Welcome back to this month’s Patch Tuesday. Microsoft has published its monthly updates, fixing 79 vulnerabilities, 17 of which were rated as “Critical”. This is a slight drop from last month. Three vulnerabilities were publicly disclosed prior to patching, and two were being actively exploited in the wild. The two vulnerabilities being exploited in the wild were elevation of privilege vulnerabilities in the Windows Common Log File System Driver, and in the Windows kernel.

Internet Explorer and Edge

As usual, Internet Explorer and Edge contained multiple Critical vulnerabilities in their Chakra Scripting Engines. An attacker could exploit these vulnerabilities by luring a victim to a site hosting maliciously crafted content, or uploading malicious content to a compromised site. The attacker would have privileges equal to that of the current user, so administrators running the browser are at risk of a full system takeover. This is yet another reminder to exercise the principle of least privilege.

Windows Kernel

The Windows Kernel had multiple vulnerabilities patched, one of which was actively being exploited in the wild. To exploit this, an attacker would have to run a specially crafted application to leverage ws2ifsl.sys, more commonly known as winsock. A successful exploit would result in system privileges granted to an unprivileged user.

Windows Common Log File System Driver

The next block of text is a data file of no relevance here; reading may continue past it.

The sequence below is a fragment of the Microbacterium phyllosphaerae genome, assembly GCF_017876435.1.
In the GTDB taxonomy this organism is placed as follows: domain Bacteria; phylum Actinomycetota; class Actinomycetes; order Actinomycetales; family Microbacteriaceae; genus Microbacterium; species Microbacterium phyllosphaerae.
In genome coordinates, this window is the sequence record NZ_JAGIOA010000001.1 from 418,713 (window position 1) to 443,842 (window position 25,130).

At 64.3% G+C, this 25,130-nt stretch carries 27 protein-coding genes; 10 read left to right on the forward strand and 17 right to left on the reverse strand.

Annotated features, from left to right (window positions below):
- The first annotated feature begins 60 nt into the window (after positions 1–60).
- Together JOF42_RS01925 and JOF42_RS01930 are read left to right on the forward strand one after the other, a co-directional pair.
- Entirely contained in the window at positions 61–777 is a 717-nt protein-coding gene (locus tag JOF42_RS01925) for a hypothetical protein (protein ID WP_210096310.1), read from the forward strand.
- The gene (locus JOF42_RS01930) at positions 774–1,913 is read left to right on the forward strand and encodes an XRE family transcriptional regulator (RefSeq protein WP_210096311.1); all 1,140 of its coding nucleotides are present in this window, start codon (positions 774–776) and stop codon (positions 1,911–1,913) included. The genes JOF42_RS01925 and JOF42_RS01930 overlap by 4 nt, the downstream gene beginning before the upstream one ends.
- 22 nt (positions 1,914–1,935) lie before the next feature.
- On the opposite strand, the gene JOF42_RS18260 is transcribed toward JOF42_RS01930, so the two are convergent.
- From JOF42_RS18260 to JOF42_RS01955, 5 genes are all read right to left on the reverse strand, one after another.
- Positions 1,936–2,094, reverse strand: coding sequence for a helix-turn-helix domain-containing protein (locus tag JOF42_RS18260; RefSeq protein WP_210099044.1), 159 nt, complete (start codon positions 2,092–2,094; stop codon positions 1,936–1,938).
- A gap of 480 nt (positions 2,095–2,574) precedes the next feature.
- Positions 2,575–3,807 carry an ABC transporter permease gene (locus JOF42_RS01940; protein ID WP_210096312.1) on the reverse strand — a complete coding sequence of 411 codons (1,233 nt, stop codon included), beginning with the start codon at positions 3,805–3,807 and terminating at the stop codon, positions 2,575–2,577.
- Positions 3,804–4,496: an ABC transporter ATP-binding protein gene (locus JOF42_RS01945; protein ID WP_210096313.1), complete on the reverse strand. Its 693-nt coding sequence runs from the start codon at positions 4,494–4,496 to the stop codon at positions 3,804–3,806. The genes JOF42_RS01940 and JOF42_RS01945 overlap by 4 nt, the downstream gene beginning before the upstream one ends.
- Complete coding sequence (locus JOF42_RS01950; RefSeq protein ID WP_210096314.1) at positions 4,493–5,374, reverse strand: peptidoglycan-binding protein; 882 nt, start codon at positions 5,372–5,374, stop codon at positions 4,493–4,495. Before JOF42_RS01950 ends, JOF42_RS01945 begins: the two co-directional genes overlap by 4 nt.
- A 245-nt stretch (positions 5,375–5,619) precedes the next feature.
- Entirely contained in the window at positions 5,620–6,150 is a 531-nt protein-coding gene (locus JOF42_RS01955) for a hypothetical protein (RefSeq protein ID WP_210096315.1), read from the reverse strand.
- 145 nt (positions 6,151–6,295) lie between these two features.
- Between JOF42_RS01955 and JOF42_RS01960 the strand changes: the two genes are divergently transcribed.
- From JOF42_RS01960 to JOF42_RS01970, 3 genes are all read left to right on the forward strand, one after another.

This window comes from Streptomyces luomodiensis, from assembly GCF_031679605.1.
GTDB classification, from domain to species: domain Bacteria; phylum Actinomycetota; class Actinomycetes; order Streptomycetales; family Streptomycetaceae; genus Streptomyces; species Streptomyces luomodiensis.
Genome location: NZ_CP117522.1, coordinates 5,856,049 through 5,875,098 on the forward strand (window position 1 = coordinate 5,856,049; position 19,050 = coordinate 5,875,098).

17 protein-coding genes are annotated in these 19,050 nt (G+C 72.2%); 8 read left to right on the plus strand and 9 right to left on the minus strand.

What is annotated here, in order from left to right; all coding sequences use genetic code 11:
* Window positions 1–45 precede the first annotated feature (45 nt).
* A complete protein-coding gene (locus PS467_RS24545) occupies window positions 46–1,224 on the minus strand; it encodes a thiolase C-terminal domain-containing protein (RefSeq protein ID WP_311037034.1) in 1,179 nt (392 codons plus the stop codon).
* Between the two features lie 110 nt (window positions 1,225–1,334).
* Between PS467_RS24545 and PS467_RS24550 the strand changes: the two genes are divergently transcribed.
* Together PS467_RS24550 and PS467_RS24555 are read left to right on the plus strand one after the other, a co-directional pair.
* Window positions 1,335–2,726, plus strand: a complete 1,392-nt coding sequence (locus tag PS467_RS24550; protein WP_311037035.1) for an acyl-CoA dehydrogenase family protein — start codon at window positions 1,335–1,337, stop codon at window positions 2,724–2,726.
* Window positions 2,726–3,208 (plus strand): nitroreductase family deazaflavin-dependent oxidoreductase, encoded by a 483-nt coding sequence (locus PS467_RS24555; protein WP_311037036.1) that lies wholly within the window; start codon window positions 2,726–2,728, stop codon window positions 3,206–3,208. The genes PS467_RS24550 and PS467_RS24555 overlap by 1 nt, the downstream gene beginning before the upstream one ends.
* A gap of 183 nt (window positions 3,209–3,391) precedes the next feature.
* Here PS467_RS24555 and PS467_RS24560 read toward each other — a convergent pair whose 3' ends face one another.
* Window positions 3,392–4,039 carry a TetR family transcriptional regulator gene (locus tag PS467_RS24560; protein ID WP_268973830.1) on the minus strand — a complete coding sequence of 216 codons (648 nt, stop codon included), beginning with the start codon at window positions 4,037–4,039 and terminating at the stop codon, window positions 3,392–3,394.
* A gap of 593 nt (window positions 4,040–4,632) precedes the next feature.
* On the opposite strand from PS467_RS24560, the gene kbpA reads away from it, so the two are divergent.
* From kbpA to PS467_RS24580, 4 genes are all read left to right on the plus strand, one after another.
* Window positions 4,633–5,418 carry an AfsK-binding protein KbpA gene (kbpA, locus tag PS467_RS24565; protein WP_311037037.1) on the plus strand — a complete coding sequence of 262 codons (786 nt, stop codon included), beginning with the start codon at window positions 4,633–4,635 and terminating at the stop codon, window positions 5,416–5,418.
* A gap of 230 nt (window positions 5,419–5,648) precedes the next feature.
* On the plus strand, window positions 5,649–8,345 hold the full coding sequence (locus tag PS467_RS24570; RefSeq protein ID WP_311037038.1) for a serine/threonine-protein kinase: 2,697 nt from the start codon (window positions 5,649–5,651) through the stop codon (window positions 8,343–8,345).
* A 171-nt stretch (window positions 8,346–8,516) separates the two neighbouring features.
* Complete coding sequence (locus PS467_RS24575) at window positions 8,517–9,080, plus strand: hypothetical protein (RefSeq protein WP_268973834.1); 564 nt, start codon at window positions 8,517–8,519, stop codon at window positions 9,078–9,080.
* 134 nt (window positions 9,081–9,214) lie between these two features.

The Windows CLFS is a high-performance, general-purpose log file subsystem that dedicated client applications can use and multiple clients can share to optimize log access. However, like any application, it is prone to memory mismanagement, and since it runs as an elevated process, it can be leveraged to take complete control over the system. Researchers at Qihoo 360 Vulcan Team discovered the exploit in the wild.

Windows Secure Boot Security Features

The Windows Secure Boot process protects the Windows kernel during bootup from malicious devices. A vulnerability in this process was patched that allowed an attacker to gain access to protected kernel memory. In order to exploit this vulnerability, an attacker would need to have physical access to the machine prior to the next system reboot. The fix prevents access to certain debugging options when Windows Secure Boot is enabled.

Adobe Flash Player

A returning familiar face, Adobe Flash Player comes bearing more vulnerabilities to be patched. The two patched vulnerabilities could allow for a remote attacker to execute arbitrary code with the security context of the current user. Given that Adobe Flash Player is on the way out of service, you may wish to simply uninstall the product and its plugins from your system.